God’s purpose for the incarnation wasn’t so that he could be cute and packagable for our benefit. Neither was God’s purpose for the incarnation so that the Incarnate one could ease the suffering of people by causing the blind to see, the lame to walk and healing the diseases of the flesh. God’s purpose for the incarnation supersedes these things and forces us to a resolute worship of His inestimable glory.
God’s purpose for the incarnation of Christ can be summed up in the elements of Communion that we celebrate today. Jesus did not come as a baby so that he might live, but so that he might die. Jesus came so that we might not die, but that we might live.
God tells us in Matthew 5:17 that Jesus came to fulfill the law. The Law of God reveals God’s Holy and righteous standard, not so that we can keep all the letters and somehow earn his approval; but rather to demonstrate to us once and for all that we are incapable of keeping the law. Jesus came to fulfill all that the law said, not the least of which is the command that sin demands the death penalty.
Matthew 10:34 tells us that Jesus came to bring a sword â€“ to cut through right and wrong, to declaratively uphold right over wrong. The results of the division â€“ that wrong is always wrong and right is always right is that division will unalterably come.
In Mark 1:38 Jesus tells the disciples that he came to preach the good news.
In John 9:39 he tells the pharisees that he came for judgment.
In John 10:10 Jesus contrasts himself with Satan. As the thief, Satan comes to steal kill and destroy, Jesus came that we might have life to the fullest.
In John 12:27 as Jesus begins to struggle with the looming cross he reveals to his disciples, that his purpose for coming was that cross.
Every purpose that Christ reveals points to his crucifixion. The fulfillment of the law, the clear declaration of right and wrong and the resulting division, the preaching of the good news which the cross infuses with power, the judgment of the Pharisees, bringing life to the fullest; all of these point to one thing the relentless pursuit of the Cross. Jesus didn’t come to create a holiday â€“ he came to bring redemption; the holiday we celebrate is meant to be a reflection of the Glorious hope of the cross unveiled to us the night that Jesus was born.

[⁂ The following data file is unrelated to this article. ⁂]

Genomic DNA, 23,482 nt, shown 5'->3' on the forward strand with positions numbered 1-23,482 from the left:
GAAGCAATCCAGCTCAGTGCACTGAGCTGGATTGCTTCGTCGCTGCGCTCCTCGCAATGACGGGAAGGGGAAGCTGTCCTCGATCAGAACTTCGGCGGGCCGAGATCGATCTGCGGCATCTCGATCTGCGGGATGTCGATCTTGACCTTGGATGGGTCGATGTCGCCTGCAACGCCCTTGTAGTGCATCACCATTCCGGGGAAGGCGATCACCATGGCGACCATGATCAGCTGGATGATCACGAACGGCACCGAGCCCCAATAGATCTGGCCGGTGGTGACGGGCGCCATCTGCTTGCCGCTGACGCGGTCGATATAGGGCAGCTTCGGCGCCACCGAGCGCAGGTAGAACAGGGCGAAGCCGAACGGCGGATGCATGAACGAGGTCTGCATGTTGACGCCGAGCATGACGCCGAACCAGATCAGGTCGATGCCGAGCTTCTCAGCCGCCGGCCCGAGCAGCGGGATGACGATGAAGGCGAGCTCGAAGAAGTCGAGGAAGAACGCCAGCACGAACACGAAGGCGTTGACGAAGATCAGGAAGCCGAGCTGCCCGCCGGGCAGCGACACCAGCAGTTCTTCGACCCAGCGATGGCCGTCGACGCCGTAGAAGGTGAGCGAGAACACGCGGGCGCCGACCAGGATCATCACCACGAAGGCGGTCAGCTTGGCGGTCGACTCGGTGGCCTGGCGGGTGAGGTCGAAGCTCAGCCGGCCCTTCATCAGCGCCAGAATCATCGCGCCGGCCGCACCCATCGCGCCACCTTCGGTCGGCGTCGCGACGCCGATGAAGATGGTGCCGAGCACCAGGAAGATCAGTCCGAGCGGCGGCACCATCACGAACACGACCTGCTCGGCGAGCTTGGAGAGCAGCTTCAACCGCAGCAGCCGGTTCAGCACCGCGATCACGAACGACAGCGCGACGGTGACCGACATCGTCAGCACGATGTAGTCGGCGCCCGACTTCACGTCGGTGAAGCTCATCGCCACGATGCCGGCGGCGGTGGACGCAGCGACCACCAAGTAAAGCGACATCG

God’s Purpose for the Incarnation â€“ is nothing less than our redemption.
For centuries the priests had gone day after day into the temple and had sacrificed cattle, lambs, goats, pigeons, doves. The blood of millions of animals fell to the ground, countless Israelites laid their hopes on God receiving their sacrifice and cleansing their dirty souls. Every stroke of the knife, every sacred vessel, every carefully scripted ceremony, every sacrifice looked forward to the incarnation of the Son of God, and beyond that to the Final sacrifice of the incarnated one.
The glorious wonder of Christmas is the Glorious wonder of the Cross, The Grave and The resurrection. Whithered souls need wait no longer for the refreshing caress of God’s living Water.
God’s purpose for the Incarnation? Redemption! Let’s celebrate that redemption together with Communion.
I’m going to ask David to come and lead us in Hymn number 287 â€“ A Communion Hymn for Christmas. And as we finish the Song, we’ll have the men come and prepare to serve the elements of communion.